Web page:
“Ma and Pop sleep with door unlocked”
LOUISVILLE - DerbyCon - Saturday afternoon, SecurityWeek sat down with Ryan Sevey, an information security consultant for a utility company, who gave a talk at DerbyCon on security solutions for Small and Mid-Size Businesses (SMBs), with a focus on “Mom and Pop” operations.
According to the U.S. Census, there are 27 million SMBs in the U.S., and security has shown to be a challenge to them for a number of common reasons. When Sevey worked as a consultant, he constantly came upon SMBs with lacking or completely missing security programs, and would hear the same logic time and tim again as to why this was the case.
Some organizations would say that cost is the reason, as in security is just too expensive. Others would comment on how they didn’t need security because they have nothing of interest for the criminal element online. The “it won’t happen to me” mindset is seriously common in the SMB space, and yet they are often the most common target, and the lack of security makes them the easiest.
Sevey mentioned several things that SMBs can do to increase their level of security, which can also save the small business owner money in the long term. The first item on the list is a risk assessment. The assessment doesn’t have to be perfect, and there are plenty of resources online to help the business get started. An assessment should also include an information classification process, that allows the organization to determine the types of information that are important, where this data is on the network, and who or what has access to it. From there, an Accessible Use Policy (AUP) should be written, as well as policy related to business continuity and disaster recovery.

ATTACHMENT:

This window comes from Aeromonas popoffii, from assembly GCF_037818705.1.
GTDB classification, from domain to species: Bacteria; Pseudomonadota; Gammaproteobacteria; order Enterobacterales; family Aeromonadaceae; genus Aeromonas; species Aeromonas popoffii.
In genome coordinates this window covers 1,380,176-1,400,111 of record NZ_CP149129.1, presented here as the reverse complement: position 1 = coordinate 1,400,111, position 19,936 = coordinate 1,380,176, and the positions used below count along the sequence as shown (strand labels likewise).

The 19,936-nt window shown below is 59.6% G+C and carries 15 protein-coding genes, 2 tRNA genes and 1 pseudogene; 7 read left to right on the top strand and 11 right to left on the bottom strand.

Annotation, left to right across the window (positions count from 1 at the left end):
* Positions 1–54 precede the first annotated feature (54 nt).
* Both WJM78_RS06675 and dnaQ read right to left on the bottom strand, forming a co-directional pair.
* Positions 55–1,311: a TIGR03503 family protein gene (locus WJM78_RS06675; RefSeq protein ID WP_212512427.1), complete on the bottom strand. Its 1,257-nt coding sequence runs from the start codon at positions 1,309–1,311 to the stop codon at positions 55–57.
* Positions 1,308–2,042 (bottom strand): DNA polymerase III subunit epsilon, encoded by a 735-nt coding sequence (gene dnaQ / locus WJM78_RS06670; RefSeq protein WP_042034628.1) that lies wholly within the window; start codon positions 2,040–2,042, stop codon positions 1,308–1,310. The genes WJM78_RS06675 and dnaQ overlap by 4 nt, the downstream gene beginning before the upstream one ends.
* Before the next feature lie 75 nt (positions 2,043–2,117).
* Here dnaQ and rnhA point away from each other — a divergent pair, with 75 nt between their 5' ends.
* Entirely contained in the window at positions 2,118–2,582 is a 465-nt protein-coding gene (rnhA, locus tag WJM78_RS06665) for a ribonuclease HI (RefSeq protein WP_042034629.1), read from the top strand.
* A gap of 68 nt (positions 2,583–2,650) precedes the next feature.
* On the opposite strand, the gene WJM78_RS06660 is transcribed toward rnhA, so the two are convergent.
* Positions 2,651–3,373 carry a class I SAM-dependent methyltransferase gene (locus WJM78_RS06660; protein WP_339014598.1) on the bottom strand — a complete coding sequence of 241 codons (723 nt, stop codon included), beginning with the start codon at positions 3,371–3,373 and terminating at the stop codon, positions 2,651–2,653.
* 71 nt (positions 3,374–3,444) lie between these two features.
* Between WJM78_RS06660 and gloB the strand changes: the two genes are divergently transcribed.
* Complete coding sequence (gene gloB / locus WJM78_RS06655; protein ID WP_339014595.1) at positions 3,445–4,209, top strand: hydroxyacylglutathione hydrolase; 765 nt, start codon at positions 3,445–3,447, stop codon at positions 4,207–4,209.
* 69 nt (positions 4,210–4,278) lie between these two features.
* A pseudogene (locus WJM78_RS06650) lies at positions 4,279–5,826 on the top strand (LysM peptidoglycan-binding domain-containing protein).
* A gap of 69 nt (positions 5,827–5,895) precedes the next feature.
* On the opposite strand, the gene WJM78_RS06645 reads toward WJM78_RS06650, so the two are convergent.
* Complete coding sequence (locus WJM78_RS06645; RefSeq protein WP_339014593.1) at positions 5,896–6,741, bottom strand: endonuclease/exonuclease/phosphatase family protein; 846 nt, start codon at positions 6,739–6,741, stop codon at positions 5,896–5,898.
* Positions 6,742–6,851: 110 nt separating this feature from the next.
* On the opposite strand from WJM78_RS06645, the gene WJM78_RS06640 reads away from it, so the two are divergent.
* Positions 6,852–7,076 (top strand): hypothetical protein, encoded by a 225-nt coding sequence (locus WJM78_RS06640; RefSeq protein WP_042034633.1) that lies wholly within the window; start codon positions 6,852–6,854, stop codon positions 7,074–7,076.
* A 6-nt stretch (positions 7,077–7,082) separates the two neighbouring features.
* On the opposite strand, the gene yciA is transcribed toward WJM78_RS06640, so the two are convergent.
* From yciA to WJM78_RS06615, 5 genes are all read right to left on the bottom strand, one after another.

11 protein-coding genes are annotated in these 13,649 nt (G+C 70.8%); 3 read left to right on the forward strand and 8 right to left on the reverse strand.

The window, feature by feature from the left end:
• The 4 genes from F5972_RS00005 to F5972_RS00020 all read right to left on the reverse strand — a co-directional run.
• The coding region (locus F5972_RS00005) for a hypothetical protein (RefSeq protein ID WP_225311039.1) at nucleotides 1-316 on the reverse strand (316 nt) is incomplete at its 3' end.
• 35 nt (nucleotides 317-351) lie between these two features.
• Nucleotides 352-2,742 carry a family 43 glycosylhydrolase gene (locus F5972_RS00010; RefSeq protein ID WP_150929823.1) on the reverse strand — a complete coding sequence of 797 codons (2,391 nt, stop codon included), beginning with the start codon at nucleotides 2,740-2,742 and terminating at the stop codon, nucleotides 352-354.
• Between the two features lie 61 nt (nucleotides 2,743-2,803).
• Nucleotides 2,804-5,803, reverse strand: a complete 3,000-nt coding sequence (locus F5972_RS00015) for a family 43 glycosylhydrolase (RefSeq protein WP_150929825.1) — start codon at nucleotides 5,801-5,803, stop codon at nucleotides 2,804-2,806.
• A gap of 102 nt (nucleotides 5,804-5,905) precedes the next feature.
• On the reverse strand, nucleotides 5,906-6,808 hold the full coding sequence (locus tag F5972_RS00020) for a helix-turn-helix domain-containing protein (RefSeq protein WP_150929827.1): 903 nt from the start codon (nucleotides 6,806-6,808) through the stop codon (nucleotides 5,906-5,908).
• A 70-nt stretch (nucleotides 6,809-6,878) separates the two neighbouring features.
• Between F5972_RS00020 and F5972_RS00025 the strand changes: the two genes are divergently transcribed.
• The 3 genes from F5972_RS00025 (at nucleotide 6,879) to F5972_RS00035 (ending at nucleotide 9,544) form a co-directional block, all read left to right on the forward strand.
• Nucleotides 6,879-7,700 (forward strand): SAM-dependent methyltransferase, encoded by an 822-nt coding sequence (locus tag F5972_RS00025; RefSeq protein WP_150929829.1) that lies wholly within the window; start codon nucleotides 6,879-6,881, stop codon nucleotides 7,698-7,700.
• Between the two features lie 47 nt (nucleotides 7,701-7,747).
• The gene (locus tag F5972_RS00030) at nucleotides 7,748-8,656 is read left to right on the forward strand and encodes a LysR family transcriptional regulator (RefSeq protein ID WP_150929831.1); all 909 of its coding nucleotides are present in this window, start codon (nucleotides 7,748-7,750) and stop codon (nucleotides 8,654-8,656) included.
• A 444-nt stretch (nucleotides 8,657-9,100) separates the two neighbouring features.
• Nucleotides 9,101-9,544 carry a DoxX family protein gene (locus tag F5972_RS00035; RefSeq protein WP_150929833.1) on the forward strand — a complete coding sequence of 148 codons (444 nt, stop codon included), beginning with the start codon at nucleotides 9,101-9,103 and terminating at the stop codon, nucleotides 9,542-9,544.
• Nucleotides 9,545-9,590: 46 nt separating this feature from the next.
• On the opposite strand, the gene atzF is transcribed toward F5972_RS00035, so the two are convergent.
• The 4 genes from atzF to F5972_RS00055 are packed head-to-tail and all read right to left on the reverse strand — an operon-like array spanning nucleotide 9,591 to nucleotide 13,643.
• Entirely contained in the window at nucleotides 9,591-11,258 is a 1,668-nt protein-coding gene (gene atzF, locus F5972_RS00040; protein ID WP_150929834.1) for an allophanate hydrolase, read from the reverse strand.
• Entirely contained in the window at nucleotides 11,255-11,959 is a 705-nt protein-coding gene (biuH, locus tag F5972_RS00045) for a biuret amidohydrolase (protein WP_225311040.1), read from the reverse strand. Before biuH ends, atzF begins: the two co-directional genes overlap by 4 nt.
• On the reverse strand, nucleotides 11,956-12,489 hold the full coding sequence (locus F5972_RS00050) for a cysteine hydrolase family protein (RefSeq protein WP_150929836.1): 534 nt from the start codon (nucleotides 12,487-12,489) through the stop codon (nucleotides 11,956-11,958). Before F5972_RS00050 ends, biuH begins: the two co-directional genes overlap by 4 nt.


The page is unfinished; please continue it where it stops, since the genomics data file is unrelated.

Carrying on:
Often the SMB can’t afford their own IT staff, but they should get in the habit of checking on their vendors, and remember that different jobs require different consultants or firms. Because consultants are expensive, and money is always an issue with in an SMB, it isn’t uncommon for the same consultancy to do all technical projects, when sometimes that just isn’t conducive to a well-rounded security program.
The other major point he stressed in his talk is that security shouldn’t be something that comes after the fact, or something that is only there so that a box can be checked on a compliance form. Compliance doesn’t equal security, but unfortunately that is how some SMBs view it.
Lastly, Sevey mentioned pfSense, a great open source tool that SMBs can use to help with several security needs. The utility offers several valuable tools from VPN and routing, to firewall abilities. A full feature list and download can be seen here.
The vendor area at DerbyCon is mostly a casual spot, where there isn’t a hard sell and the booth teams are attendees themselves for the most part. Admittedly, seeing vendors such as Rapid7 and Symantec came as no surprise, but a booth manned by the US Army’s Intelligence and Security Command (INSCOM) Cyber Brigade was a bit unusual.
However, the idea that the government’s recruitment efforts, which have been somewhat successful during Black Hat and not so successful during DEF CON, would reach to the smaller, regional events isn’t shocking by any stretch. According to representatives on site at DerbyCon, there are also plans to attend OWASP in Austin, Texas and Hacker Halted next month in Miami.